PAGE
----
HB 5507 Becomes Law; Corrects Regulatory Bias Favoring Utility Companies

Fairfield, CT, June 12, 2024 – Yesterday, Governor Ned Lamont officially signed HB 5507, a significant piece of legislation correcting regulatory bias currently favoring utility companies, into law. HB 5507—An Act Concerning State Agency and Court Proceedings Relating to Electric Transmission Lines—now ensures a fairer balance with the needs and rights of Connecticut residents, businesses, and municipalities in matters relating to infrastructure siting, use of land, and construction. The governor’s signature signals the most significant change to the regulations governing the Connecticut Siting Council (CSC) since its creation in 1981 under Connecticut Public Act 81-369.

“We are grateful to Governor Lamont for hearing the voices of residents throughout the state and signing HB 5507 into law,” said Fairfield’s First Selectman Bill Gerber. “The Governor’s action has unequivocally established the rights of municipalities to participate more fully in Connecticut Siting Council decisions. HB 5507 signed into law serves as a testament to the power of citizen advocacy. Our Administration would like to personally thank Representative Jennifer Leeper and Senator Tony Hwang of Fairfield, Representative Steven Stafstrom of Bridgeport, and Representative Matt Blumenthal of Stamford for their extraordinary work in writing and passing this bill.”

Jennifer Leeper (D-Fairfield) stated, “I am thrilled that Governor Lamont signed HB-5507 into law yesterday. I am also endlessly grateful that the Governor and his team worked hand-in-hand with us through this process to help us get this complex and expansive legislation passed, particularly in a short session. While this legislation doesn’t reverse what has happened here in Fairfield and Bridgeport, it does ensure that future communities cannot be steamrolled by our utilities. It also provides a path for an improved process when we are, hopefully, successful in our appeal. This final signage is the result of an incredible team working together – start to finish – and I can’t thank our community enough for the engagement, advocacy, and support.”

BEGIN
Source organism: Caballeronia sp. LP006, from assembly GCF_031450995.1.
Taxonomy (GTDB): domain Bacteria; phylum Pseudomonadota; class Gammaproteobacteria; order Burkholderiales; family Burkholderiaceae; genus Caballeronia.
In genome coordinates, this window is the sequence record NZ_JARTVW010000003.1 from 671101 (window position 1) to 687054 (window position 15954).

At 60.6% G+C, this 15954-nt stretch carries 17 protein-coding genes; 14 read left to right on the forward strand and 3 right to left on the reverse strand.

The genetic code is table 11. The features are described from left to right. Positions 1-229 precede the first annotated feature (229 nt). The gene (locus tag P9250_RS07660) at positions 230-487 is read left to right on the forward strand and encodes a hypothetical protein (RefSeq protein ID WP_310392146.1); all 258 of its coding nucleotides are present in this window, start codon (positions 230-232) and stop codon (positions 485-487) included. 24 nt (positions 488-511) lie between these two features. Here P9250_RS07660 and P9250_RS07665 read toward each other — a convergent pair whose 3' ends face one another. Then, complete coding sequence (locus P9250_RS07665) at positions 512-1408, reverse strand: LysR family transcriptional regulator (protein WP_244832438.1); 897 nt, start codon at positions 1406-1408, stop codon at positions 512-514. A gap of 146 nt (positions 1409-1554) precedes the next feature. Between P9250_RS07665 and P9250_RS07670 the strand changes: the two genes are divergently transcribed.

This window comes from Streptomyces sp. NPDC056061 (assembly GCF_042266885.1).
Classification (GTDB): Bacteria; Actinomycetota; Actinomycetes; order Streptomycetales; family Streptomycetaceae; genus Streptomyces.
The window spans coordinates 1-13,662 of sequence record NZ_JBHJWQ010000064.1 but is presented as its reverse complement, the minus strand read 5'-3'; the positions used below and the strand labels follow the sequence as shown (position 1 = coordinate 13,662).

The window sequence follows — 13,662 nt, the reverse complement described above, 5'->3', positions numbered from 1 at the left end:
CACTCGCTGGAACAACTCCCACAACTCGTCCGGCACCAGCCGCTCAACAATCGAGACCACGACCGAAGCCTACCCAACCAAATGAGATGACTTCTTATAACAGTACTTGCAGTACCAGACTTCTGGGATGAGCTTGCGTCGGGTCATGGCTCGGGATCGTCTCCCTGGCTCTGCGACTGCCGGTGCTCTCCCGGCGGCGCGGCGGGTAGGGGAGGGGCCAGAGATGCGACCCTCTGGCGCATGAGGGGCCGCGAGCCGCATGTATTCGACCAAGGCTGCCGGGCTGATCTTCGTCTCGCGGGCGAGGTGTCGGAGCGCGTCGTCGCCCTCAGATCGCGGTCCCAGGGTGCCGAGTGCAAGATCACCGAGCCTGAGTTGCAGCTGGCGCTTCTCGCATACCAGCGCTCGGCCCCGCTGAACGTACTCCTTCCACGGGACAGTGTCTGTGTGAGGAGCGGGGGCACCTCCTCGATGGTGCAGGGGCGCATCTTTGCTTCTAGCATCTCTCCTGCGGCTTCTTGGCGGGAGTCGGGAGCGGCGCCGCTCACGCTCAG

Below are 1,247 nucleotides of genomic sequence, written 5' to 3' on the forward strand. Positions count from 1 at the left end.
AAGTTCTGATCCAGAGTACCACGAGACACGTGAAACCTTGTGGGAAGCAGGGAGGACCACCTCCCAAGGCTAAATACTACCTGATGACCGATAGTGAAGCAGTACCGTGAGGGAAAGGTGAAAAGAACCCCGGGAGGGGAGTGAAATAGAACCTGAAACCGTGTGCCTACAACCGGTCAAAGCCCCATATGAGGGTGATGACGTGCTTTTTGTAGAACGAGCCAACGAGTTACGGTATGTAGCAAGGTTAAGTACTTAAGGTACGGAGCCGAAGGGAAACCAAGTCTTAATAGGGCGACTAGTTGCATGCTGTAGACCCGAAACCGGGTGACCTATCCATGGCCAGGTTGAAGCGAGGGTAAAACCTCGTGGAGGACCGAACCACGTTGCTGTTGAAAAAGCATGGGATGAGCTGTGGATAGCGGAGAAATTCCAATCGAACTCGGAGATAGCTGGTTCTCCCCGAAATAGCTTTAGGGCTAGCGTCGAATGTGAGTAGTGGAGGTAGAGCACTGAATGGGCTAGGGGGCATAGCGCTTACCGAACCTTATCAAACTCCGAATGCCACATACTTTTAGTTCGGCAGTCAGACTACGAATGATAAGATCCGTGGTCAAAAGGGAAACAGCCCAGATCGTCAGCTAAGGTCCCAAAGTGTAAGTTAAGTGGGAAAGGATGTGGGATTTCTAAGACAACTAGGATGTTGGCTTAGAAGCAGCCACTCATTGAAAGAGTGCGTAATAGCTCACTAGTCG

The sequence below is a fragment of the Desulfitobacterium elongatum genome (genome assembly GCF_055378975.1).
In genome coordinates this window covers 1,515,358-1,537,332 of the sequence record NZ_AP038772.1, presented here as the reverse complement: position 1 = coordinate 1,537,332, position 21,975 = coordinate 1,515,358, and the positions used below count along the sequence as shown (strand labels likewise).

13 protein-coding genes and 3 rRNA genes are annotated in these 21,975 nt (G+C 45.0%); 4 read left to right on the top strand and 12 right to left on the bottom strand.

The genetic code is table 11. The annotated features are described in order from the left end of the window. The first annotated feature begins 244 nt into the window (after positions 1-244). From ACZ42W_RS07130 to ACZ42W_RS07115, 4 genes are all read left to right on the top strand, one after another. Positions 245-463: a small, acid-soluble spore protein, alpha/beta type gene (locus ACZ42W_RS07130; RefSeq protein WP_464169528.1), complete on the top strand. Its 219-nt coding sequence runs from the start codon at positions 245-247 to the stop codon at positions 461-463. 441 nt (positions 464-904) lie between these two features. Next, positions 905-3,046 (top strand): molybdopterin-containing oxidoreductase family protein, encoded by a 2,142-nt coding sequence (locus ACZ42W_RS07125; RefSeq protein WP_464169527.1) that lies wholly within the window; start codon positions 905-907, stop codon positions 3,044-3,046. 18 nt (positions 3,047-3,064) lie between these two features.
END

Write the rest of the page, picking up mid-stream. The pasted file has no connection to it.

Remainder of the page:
State Senator Tony Hwang (R-Fairfield) said, “HB 5507 is landmark legislation that increases accountability for the Siting Council and Utility Companies, demanding a more transparent process. This bill passage was a total team effort, and I am proud to have supported it through the legislative process and successfully passing it in the state Senate. While this legislative win is significant, our work is not finished. We need UI to engage, reopen the project proposal, and ultimately bury the lines. Thank you to Steve and Andrea Ozyck, Meghan McCloat, Stephanie Coakley, Sabrina Smeltz, David Parker, Paul Whitmore, Steven Trinkaus, Michael and Thomas Schinella, Sean Kelly, Drummond Bell, and Donald Sherman, among countless many others, for standing up for our community, environment, and property owners in Fairfield and Southport.”

“United Illuminating’s proposed project will have a devastating impact on our community and regional economy,” said Steve Stafstrom (D-Bridgeport), Co-Chair of the Judiciary Committee, who introduced HB 5507 on the House Floor. “Unfortunately, the Siting Council has proven itself as unwilling or unable to protect us. This legislation is just the first step and we look forward to revisiting this issue again next session after DEEP releases its mandated study on the Siting Council’s administrative shortcomings.”